I was surprised to hear a chorus of ‘you’re getting sacked in the morning’ directed at Blackpool manager Michael Appleton. Give the guy a break! What more can he do? The players have been mentally exhausted ever since that heroic display at Sheffield United. On top of that he’s had injuries and suspensions galore to contend with. All on the back of being forced to sell the one player who could (and did) single-handedly win us games and not replacing him in a disastrous transfer window. We’re pretty much left with the bare bones of last season’s team without Josh Bowler. And look how they performed at the back end of last season when Bowler was omitted from the team. Peterborough away? Shit, right?
Well that’s what we’ve got to look forward to for the rest of this season if we don’t invest in January. Whilst the club may favour the summer transfer window for doing their business, history has proven that a good January can transform a season. Let me take you back to the Belokon days when I’d have put money on us being relegated and we ended up being promoted after signing (if memory serves) 15 players in January. Whilst I accept that is somewhat extreme, I do feel that we need to properly invest in this squad if we are to maintain our Championship status. Selling Bowler seems foolish now, given that we could lose more money than we got for him by being relegated (which keeping him might well have saved us from).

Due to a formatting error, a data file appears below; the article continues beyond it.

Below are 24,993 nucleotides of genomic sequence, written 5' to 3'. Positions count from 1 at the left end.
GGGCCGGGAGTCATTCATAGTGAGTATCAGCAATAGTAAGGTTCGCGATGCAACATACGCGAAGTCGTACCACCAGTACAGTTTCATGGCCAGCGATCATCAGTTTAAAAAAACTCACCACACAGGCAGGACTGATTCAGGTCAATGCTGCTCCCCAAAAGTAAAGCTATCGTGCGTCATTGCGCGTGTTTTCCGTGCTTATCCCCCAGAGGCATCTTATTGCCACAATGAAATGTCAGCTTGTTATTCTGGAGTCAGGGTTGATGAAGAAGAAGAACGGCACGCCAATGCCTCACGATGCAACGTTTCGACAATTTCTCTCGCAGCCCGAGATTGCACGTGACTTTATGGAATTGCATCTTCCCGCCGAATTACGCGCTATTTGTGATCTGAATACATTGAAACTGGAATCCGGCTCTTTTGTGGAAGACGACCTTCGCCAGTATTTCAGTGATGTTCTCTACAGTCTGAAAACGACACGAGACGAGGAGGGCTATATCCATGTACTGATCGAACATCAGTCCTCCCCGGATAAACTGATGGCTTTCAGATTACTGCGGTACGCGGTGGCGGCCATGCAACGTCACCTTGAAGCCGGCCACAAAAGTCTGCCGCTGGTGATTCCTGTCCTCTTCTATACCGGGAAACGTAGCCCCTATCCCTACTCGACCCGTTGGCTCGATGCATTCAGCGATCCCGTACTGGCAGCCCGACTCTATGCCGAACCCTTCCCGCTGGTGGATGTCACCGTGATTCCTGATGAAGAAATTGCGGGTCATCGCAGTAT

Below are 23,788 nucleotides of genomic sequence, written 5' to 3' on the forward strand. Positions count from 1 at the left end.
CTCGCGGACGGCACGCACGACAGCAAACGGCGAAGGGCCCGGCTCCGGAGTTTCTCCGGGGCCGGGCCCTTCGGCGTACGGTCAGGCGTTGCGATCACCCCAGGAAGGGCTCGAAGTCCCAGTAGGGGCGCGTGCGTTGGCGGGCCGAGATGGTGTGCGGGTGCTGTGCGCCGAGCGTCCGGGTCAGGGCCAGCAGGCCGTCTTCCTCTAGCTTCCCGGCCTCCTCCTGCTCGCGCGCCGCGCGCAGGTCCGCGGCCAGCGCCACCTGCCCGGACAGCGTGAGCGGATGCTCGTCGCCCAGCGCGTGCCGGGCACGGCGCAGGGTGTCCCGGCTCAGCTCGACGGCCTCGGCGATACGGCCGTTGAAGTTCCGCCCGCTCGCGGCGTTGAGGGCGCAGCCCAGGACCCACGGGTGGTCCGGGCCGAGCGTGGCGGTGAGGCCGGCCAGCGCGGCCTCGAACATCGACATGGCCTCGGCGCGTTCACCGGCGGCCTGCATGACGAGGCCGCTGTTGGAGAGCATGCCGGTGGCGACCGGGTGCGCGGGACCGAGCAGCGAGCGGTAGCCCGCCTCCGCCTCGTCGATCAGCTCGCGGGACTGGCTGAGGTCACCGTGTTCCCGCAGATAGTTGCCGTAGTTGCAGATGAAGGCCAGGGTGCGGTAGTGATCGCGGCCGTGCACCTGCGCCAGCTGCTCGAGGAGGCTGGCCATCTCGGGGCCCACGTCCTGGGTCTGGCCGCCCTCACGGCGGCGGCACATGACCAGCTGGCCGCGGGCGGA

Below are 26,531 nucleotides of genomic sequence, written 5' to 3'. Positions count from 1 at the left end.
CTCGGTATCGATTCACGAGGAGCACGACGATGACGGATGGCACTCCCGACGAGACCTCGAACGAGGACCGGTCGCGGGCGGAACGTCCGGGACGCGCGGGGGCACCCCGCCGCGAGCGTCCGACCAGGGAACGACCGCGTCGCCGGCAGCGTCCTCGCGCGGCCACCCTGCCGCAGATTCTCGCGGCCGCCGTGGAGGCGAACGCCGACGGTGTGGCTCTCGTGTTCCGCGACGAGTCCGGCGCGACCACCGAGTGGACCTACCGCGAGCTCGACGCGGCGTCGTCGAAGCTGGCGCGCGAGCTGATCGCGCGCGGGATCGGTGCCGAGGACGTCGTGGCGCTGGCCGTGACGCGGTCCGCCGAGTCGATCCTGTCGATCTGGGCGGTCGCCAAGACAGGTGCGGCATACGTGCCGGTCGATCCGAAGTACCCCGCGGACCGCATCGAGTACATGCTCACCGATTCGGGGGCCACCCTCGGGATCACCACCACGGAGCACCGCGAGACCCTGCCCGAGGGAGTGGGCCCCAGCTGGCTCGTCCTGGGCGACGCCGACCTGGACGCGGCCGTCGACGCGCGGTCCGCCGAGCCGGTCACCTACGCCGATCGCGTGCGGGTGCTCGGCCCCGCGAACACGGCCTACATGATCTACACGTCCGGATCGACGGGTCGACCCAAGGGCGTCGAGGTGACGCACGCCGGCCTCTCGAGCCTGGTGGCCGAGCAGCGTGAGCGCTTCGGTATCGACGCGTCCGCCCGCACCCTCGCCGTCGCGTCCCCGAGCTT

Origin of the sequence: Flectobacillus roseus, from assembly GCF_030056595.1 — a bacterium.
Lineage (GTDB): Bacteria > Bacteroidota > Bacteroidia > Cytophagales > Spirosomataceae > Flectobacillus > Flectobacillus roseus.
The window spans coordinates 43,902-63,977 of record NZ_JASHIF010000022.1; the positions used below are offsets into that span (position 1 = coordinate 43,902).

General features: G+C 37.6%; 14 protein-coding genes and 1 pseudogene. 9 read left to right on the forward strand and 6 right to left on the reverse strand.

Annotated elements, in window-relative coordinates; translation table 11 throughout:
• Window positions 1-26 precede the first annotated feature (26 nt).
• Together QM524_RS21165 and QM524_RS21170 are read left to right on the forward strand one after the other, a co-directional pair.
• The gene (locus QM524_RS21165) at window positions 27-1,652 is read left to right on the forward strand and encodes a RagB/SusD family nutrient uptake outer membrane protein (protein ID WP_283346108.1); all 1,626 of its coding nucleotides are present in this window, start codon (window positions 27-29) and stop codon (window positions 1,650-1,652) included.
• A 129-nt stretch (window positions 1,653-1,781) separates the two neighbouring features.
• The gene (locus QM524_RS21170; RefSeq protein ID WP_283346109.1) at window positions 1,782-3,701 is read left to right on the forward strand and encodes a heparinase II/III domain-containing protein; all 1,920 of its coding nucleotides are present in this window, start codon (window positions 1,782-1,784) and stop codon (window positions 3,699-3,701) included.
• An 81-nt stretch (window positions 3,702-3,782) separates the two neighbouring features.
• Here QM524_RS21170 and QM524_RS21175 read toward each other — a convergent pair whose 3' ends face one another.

Football fans are notoriously fickle and demand instant gratification. We’d have had Larry sacked first time around before he won us promotion from League One. Clamouring for the manager’s head is counter-productive. How about we support him and the board joins us in supporting him and then let’s see what he’s capable of? Managers who succeed popular managers are always going to start on the back foot (Allardyce succeeded Ayre; Appleton has succeeded Holloway AND Critchley). Please can we give him a chance?
Consequently I wasn’t in the best of moods as I headed out of the ground. I called in for a quick Loo Review while I collected my thoughts.
There was a time when I would have smoked that cigarette. And I’ll confess I did check the packet to see if there were any intact cigarettes in there. If there had been, I would have taken the packet. Dear reader, I haven’t had a cigarette since Bristol City away in 2005. Bloody football, eh?
I met up with Karen and we began our walk into town for our Wigan pub crawl (oh I wasn’t done with Wigan yet!). We were kettled in a different direction to the one we wanted to take – down a dimly-lit route down unfamiliar streets. Just as we were about to cross the bridge we were prevented from progressing so as not to mingle with the home fans. You don’t get this at Hull! Eventually we found ourselves back in town, where the day would start to get better again as beer was introduced to the equation…
Next up: The Football Tourist’s Guide To Wigan – Part Two.
- The Raven
- Tap n Barrel
- The Anvil
- Swan & Railway
- Wigan Central